• The 1996 Wheat Shipment was approved by BHP, DFAT and the UN as a gift and was executed as a gift (Pgs 7 & 8).
  • In making the 1996 Wheat Shipment, BHP Petroleum acted consistently with UN Sanctions. The 1996 Wheat Shipment was not a bribe and did not breach Customs Regulations (Cth) or the Crimes Act (Cth) (Pg 8).
  • The 1996 Wheat Shipment was generally consistent with business conduct standards at the time (Pg 10).
  • The 1996 Wheat Shipment was not ‘reformulated’ from a gift to a debt transaction by BHP Petroleum in 1996, or subsequently (Pg15).
  • The draft letter of 21 June 1996 should never have been contemplated (let alone prepared), given DFAT’s unequivocal rejection of the ‘reformulation’ proposal. This reflected an error of judgment on the part of those involved, in particular Mr Stott (Pg 16).

The 2000 Agreement

  • Through the 2000 Agreement, BHP Petroleum purported to assign to Tigris something more akin to a "debt" than anything else. BHP Petroleumcould not confer a right in Tigris to recover a "debt" from Iraq, because no debt existed (Pg 18).
  • BHP Petroleum did not appoint Tigris as its agent. In fact, BHP Petroleum expressly disclaimed any agency relationship (Pg 18).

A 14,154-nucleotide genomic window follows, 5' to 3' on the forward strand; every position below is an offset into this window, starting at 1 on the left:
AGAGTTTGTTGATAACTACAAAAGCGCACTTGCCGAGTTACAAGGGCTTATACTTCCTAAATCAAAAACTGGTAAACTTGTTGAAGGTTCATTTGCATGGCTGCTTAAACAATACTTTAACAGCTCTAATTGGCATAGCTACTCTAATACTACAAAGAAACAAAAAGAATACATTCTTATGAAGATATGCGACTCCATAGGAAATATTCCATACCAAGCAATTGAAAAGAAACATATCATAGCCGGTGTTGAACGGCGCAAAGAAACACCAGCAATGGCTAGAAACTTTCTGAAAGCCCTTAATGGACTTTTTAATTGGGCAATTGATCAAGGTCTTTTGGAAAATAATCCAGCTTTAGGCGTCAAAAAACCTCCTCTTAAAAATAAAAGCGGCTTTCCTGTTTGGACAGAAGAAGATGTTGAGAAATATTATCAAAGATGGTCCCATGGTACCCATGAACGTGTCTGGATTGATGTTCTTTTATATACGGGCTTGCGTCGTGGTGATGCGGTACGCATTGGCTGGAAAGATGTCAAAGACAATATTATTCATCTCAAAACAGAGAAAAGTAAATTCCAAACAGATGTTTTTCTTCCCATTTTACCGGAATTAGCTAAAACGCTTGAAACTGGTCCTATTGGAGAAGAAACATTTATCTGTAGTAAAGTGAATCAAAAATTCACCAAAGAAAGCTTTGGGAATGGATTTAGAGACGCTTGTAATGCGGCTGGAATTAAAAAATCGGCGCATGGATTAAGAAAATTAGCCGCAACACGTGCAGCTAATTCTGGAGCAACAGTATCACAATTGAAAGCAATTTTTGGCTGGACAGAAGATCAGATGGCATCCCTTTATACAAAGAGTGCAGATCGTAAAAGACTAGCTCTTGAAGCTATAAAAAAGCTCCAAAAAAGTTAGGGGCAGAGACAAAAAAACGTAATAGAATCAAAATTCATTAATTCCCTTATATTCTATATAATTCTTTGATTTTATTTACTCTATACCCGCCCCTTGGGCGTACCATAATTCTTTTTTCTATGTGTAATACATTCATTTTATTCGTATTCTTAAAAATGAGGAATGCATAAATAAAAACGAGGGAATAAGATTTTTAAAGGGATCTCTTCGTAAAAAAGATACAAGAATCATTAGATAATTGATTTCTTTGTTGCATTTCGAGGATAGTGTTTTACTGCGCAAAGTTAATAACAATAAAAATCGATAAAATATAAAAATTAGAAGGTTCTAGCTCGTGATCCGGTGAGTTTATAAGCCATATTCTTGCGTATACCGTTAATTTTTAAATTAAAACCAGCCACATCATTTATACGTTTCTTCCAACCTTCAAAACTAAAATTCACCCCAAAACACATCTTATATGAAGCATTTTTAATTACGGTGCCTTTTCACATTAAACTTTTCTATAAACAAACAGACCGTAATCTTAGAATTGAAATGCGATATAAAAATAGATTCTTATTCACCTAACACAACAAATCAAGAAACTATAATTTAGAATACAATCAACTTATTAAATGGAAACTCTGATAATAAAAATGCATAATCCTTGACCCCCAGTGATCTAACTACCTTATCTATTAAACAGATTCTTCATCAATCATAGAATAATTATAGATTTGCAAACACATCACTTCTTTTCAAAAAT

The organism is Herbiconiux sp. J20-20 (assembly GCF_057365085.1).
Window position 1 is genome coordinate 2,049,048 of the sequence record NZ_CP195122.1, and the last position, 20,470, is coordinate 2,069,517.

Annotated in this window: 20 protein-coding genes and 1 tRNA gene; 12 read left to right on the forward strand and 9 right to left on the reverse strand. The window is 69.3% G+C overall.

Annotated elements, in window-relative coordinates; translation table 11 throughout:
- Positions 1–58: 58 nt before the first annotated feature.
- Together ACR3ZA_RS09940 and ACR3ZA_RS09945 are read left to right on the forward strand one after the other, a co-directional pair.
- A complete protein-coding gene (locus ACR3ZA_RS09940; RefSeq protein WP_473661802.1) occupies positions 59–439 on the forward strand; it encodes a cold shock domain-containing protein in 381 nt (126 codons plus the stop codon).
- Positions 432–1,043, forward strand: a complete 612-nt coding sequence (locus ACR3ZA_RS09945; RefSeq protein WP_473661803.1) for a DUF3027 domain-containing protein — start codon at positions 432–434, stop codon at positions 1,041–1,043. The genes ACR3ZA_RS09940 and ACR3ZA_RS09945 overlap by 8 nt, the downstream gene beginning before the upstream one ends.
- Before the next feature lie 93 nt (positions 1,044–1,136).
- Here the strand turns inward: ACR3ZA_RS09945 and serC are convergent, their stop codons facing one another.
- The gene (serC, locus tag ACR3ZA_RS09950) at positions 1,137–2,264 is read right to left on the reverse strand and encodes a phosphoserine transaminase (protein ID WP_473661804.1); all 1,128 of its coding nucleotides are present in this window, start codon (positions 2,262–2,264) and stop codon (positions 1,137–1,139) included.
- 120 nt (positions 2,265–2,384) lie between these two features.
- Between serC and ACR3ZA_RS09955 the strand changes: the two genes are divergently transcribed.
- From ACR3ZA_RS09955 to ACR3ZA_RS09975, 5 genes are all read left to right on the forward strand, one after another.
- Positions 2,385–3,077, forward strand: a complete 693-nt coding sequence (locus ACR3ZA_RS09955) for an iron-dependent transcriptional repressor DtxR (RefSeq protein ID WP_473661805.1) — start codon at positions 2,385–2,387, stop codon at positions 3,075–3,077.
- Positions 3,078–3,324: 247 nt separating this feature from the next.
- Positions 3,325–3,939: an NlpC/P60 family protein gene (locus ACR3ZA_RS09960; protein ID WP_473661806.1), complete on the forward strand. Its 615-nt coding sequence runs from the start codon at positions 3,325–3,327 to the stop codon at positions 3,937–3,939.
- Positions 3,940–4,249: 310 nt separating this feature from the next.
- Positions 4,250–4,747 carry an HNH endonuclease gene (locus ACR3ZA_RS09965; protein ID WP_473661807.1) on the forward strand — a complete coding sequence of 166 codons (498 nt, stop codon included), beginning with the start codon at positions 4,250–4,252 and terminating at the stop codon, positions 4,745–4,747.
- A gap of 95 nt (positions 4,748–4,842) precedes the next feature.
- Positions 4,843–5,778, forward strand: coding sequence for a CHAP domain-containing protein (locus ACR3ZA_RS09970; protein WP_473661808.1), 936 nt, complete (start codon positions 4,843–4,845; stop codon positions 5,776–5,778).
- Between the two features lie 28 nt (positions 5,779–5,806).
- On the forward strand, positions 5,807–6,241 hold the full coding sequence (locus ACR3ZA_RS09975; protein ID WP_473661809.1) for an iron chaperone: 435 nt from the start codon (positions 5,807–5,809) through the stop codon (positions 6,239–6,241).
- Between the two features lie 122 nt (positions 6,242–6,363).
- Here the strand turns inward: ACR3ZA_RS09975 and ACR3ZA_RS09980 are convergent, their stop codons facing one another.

• BHP Petroleum did not act inconsistently with UN Sanctions by executing the 2000 Agreement or the ‘To Whom It May Concern’ letter because neither changed the original character of the 1996 Wheat Shipment. Nor did it breach the Crimes Act (Cth) (Pg 19).
  • The 2000 Agreement contained terms that suggested the 1996 Wheat Shipment was a debt transaction rather than a gift. This occurred because at least Messrs Davidson Kelly, Stott and Lyons failed to act with reasonable care. In the case of Mr Davidson Kelly, it is possible that his acts and omissions were motivated by other considerations, given that he later directly benefited from the assignment of the "debt" (Pg 21).

The events of 2004 and the subsequent "debt" recovery

  • Neither BHP Billiton, nor BHP Petroleum, was involved in, or aware of, the steps taken by Tigris to recover the "debt". BHP Petroleum never received any moneys in respect of the 1996 Wheat Shipment (Pg 24).
  • BHP Petroleum did not breach the Criminal Code Act (Cth) or Crimes Act (Vic), nor was it directly or indirectly involved in the ‘loading up’ of AWB contracts to recover the ‘debt’ (Pgs 24 & 25)
  • The events of 2004 flowed from the events of 2000 and compounded the error of 2000 (Pg 25).

BHP Billiton’s arrangements with Tigris

  • Neither BHP Billiton nor BHP Petroleum holds, or has ever held, an interest in Tigris or any of its related companies (Pg 26).